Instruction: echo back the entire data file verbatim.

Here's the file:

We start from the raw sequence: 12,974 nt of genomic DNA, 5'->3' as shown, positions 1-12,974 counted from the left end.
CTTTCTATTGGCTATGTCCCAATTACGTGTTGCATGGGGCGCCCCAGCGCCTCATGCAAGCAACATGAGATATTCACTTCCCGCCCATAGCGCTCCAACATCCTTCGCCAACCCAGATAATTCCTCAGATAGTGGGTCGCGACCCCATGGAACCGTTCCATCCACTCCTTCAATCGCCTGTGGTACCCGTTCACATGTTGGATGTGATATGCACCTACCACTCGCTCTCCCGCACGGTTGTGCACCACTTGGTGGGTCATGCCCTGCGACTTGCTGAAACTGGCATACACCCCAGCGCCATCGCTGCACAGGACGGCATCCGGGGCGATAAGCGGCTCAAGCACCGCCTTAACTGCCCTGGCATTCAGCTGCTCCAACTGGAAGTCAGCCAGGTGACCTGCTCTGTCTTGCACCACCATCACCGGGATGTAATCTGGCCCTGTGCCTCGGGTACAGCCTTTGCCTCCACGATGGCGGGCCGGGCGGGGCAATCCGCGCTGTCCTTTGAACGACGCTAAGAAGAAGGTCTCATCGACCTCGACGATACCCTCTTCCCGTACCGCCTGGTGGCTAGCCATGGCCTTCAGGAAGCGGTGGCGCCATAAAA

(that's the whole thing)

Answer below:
We start from the raw sequence: 12,974 nt of genomic DNA, 5'->3' as shown, positions 1-12,974 counted from the left end.
CTTTCTATTGGCTATGTCCCAATTACGTGTTGCATGGGGCGCCCCAGCGCCTCATGCAAGCAACATGAGATATTCACTTCCCGCCCATAGCGCTCCAACATCCTTCGCCAACCCAGATAATTCCTCAGATAGTGGGTCGCGACCCCATGGAACCGTTCCATCCACTCCTTCAATCGCCTGTGGTACCCGTTCACATGTTGGATGTGATATGCACCTACCACTCGCTCTCCCGCACGGTTGTGCACCACTTGGTGGGTCATGCCCTGCGACTTGCTGAAACTGGCATACACCCCAGCGCCATCGCTGCACAGGACGGCATCCGGGGCGATAAGCGGCTCAAGCACCGCCTTAACTGCCCTGGCATTCAGCTGCTCCAACTGGAAGTCAGCCAGGTGACCTGCTCTGTCTTGCACCACCATCACCGGGATGTAATCTGGCCCTGTGCCTCGGGTACAGCCTTTGCCTCCACGATGGCGGGCCGGGCGGGGCAATCCGCGCTGTCCTTTGAACGACGCTAAGAAGAAGGTCTCATCGACCTCGACGATACCCTCTTCCCGTACCGCCTGGTGGCTAGCCATGGCCTTCAGGAAGCGGTGGCGCCATAAAA